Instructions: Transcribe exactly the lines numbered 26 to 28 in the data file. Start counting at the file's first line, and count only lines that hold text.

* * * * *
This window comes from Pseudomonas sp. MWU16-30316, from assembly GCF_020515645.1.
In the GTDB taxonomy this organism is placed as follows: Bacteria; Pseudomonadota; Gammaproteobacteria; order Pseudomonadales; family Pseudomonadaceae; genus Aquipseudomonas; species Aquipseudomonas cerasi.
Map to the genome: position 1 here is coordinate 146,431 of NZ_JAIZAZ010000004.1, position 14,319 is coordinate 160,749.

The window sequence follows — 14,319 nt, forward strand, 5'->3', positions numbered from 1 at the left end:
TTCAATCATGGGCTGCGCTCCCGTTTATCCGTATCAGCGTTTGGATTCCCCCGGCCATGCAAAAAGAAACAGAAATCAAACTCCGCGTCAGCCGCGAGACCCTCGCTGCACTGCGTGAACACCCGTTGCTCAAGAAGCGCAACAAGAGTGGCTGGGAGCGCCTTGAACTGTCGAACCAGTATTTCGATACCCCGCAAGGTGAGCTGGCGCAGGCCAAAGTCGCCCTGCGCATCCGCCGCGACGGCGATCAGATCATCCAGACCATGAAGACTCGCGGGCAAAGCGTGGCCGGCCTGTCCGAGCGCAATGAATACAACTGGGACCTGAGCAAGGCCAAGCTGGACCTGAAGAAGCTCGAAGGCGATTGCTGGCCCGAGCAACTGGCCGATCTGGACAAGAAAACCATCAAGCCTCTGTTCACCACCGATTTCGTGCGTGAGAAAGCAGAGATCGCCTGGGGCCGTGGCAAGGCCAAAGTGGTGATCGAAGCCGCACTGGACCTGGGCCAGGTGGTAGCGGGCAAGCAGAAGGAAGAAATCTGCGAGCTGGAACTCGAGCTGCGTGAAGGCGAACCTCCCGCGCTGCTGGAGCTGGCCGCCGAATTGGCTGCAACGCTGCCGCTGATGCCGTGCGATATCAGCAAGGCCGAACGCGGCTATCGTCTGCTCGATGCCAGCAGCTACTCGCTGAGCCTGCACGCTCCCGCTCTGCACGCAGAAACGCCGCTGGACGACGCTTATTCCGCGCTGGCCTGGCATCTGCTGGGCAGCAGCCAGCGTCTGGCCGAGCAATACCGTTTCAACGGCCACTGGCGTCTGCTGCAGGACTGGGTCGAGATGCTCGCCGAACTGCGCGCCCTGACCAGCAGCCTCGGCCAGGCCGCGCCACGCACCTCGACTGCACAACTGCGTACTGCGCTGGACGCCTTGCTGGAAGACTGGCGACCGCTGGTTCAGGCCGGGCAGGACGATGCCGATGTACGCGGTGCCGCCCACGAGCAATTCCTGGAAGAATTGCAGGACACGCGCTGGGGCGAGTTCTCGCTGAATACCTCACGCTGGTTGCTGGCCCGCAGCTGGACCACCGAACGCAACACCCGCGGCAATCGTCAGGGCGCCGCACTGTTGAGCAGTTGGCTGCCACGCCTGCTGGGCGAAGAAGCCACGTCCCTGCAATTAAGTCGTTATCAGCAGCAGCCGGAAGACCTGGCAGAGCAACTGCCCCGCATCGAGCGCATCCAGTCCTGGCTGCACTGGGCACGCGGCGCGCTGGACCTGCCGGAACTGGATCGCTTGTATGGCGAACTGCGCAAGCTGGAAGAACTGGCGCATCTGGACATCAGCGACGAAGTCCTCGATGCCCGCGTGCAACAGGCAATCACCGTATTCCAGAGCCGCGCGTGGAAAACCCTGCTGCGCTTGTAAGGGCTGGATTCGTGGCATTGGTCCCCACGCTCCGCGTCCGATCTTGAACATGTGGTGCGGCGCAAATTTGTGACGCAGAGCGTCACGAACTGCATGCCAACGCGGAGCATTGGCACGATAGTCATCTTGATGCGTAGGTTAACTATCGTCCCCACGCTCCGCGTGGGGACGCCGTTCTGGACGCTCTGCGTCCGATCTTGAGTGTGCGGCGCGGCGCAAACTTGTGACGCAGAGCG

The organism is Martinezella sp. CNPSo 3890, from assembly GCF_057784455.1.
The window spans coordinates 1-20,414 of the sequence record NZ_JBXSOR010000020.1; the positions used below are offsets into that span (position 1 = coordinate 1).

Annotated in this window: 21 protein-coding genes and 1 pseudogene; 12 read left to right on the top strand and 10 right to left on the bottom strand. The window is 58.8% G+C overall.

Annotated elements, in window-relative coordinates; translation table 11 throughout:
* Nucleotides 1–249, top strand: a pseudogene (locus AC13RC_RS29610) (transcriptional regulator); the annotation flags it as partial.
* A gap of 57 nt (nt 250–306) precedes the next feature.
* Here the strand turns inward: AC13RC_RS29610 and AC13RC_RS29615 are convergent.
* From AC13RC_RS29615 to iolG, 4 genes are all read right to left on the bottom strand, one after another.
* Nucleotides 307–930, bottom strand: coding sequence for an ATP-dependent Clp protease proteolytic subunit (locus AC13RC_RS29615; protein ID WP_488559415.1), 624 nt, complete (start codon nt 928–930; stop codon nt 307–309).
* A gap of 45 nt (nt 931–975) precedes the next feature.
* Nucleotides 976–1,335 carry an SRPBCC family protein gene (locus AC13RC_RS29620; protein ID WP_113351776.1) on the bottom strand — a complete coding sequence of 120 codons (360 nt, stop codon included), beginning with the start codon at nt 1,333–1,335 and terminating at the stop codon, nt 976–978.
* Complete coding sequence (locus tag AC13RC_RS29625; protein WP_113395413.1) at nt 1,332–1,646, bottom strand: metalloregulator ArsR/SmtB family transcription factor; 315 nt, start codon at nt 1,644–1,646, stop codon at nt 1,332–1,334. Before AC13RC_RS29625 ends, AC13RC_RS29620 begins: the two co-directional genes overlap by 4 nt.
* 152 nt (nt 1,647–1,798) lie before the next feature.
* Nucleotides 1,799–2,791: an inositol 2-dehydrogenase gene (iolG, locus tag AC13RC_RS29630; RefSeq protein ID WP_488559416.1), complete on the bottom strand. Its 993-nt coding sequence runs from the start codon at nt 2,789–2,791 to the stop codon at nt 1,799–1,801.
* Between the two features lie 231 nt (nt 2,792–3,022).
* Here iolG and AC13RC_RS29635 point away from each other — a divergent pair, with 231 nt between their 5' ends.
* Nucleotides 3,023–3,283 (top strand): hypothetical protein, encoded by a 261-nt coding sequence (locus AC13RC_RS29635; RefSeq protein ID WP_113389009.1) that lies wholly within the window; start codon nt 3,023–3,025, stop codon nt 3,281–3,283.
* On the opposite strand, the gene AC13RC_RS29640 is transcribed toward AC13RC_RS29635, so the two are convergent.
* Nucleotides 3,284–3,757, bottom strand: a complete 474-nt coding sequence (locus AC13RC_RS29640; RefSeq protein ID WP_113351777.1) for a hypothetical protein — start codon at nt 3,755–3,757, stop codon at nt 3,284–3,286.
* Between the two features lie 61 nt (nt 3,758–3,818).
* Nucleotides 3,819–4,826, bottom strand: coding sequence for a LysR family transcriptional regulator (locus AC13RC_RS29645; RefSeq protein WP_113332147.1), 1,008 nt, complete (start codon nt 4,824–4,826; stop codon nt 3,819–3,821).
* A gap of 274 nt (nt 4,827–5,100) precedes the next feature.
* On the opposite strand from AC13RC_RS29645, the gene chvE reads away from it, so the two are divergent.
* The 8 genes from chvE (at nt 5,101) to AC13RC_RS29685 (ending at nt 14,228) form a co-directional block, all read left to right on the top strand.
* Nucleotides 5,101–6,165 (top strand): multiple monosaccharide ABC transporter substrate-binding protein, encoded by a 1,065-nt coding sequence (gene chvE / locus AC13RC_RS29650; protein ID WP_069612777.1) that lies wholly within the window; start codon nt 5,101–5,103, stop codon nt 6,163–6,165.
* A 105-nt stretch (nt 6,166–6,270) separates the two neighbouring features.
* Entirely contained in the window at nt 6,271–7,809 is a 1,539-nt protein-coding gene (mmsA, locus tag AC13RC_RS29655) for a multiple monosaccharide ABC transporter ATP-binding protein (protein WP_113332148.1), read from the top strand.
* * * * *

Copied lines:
* Nucleotides 3,819–4,826, bottom strand: coding sequence for a LysR family transcriptional regulator (locus AC13RC_RS29645; RefSeq protein WP_113332147.1), 1,008 nt, complete (start codon nt 4,824–4,826; stop codon nt 3,819–3,821).
* A gap of 274 nt (nt 4,827–5,100) precedes the next feature.
* On the opposite strand from AC13RC_RS29645, the gene chvE reads away from it, so the two are divergent.